How many times did we tinker with our cell phone alarm just to make sure it would make the right sound at the right time? I’m sure it took me at least five times to set it, test it, and listen to it before I had to set it again and repeat the process.
Any product should be user friendly. I love the fact that the iPod touch only has one home key. All the other functions are one the screen.
I remember how I disliked my old MP3 player, because it tried to copy the interface of the iPod Mini, but couldn’t. It had the wrong keys doing the wrong functions. Therefore, I couldn’t rely on it especially when I was in a hurry or when I needed it most. Simplicity is the name of the game.

Portability. Okay, so my alarm clock is not really portable because it has to be plugged. But what I want to emphasize is that it’s small. I love the fact that it’s just small enough to accommodate the diameter of a CD! The speakers are on the sides, the interface is in front, and the CD dock is on top. Nothing more, nothing less.
My lifestyle needs gadgets just like that. I travel a lot, so my iPod touch works wonders for me. I’ve been stranded in busses, malls, waiting areas without a paper and pen, and the NOTE function really serves me a lot. It has saved me countless times when I need to organize my thoughts for talks, and when I need to jot down ideas for future use. Not to mention, it fits right in my pocket.
I won’t mind if I was gifted with a small laptop, a pocket mouse, a small table or a small bed. As long as I could drag it along, bring it on!

Handicap-friendly. I saved the best feature for last. You may be wondering: “What’s so special about an alarm clock that does such basic things?” And you may be asking: “What’s Migs’ handicap?”
As if you haven’t noticed by now, I can’t live without my eyeglasses.
I’m as blind as a bat when I would take them off, lie down and fall asleep.
The alarm clock is special for me because it has a big, bright time display in front. It’s not red, as others would imagine it. It’s a digital bright yellow. And it’s perfect for those middle-of-the-night sudden awakenings because I could tell the time effortlessly. Being the only source of light in the room, my eyes don’t even need to adjust.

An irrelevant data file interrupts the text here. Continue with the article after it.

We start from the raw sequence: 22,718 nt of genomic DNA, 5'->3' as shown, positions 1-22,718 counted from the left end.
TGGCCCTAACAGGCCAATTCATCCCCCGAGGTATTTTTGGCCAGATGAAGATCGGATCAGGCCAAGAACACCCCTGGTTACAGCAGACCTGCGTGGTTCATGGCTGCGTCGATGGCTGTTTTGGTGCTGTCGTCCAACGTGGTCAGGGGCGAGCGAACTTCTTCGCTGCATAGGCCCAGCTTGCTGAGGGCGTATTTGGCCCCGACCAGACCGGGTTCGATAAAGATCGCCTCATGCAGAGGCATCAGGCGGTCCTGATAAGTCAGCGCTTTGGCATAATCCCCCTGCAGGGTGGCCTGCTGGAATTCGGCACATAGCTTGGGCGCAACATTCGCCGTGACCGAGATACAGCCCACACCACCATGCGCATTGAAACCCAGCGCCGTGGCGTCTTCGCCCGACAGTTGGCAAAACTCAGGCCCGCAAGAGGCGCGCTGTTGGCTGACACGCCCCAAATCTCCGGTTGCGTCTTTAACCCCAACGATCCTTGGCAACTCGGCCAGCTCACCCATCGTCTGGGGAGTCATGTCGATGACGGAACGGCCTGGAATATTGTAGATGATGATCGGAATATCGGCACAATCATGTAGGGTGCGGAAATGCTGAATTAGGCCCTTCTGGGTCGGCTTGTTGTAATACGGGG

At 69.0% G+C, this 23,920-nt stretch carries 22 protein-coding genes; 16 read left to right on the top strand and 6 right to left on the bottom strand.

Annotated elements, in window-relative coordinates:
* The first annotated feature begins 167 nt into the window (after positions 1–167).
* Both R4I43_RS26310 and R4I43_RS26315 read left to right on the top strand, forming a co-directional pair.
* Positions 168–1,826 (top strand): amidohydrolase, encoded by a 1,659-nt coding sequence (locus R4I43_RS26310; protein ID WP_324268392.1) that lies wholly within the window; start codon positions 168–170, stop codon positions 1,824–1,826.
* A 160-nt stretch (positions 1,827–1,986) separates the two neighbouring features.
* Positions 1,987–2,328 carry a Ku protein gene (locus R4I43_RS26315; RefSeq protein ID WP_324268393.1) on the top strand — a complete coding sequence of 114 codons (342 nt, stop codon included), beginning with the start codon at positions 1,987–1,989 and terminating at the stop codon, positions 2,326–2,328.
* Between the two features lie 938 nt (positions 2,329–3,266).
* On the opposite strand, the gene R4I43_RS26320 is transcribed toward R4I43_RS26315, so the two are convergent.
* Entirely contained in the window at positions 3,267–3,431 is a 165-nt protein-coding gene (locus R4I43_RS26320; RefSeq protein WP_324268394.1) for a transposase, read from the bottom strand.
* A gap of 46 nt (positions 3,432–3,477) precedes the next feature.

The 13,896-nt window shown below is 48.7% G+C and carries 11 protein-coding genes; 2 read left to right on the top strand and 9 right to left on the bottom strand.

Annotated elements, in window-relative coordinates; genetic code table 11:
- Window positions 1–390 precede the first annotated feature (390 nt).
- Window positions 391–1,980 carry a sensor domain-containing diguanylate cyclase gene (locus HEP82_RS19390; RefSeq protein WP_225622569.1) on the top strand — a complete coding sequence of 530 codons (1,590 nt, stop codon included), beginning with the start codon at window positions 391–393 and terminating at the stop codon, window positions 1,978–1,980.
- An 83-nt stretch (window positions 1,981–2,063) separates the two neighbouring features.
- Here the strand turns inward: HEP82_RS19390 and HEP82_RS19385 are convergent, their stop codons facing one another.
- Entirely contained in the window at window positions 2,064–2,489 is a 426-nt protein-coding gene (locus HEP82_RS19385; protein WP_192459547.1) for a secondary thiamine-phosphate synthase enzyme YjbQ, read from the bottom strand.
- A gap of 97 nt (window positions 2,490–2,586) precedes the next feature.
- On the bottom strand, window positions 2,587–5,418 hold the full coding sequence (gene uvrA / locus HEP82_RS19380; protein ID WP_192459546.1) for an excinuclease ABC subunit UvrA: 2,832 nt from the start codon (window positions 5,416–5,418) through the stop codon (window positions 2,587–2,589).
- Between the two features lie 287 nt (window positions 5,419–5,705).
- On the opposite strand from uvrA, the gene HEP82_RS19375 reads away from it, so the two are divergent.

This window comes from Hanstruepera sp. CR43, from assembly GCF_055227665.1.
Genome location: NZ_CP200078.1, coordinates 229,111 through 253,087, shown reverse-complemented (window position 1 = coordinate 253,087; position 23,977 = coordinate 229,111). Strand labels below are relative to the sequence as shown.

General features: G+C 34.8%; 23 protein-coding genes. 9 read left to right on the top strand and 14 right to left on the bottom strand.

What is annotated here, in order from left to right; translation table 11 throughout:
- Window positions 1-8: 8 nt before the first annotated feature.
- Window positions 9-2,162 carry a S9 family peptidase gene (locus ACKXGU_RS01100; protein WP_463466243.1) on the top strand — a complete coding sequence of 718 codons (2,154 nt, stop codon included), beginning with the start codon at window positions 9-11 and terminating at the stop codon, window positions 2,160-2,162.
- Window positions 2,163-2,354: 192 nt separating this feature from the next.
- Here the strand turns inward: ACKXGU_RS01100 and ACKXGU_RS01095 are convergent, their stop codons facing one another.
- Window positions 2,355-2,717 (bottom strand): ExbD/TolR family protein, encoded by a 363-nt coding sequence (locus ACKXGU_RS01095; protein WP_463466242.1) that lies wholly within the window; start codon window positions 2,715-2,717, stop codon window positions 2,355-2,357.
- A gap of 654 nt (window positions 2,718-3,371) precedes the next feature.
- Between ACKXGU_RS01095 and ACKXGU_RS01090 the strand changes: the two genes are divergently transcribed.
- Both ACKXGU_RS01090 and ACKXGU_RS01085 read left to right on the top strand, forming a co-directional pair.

A lot of people have their own “handicaps.” My mom once had to undergo therapy because she discovered that the joints of her right thumb were not functioning properly due to chronic texting. Thus, she had to buy a phone which had bigger and softer keys.
My final criterion for choosing something is if it can accommodate my “handicaps.” It may sound simplistic, but it’s the only way to be able to survive and enjoy the material things you possess.  

The alarm clock is an innovation brought about by a need. Because the old and conventional clocks only show the time, our ancestors thought: “Why not let these clocks ‘shout’ the time as well?” Today, a host of other alarm clocks abound: the simple “wind-up,” the challenging “digital,” and now, even the ingenious “progressive alarm clocks” which simulate even the sunrise, to help you wake up without the notorious sleep inertia.
This intersection of utilizing sight and sound is a simple one, but indeed, it has proven creative and useful for many reasons.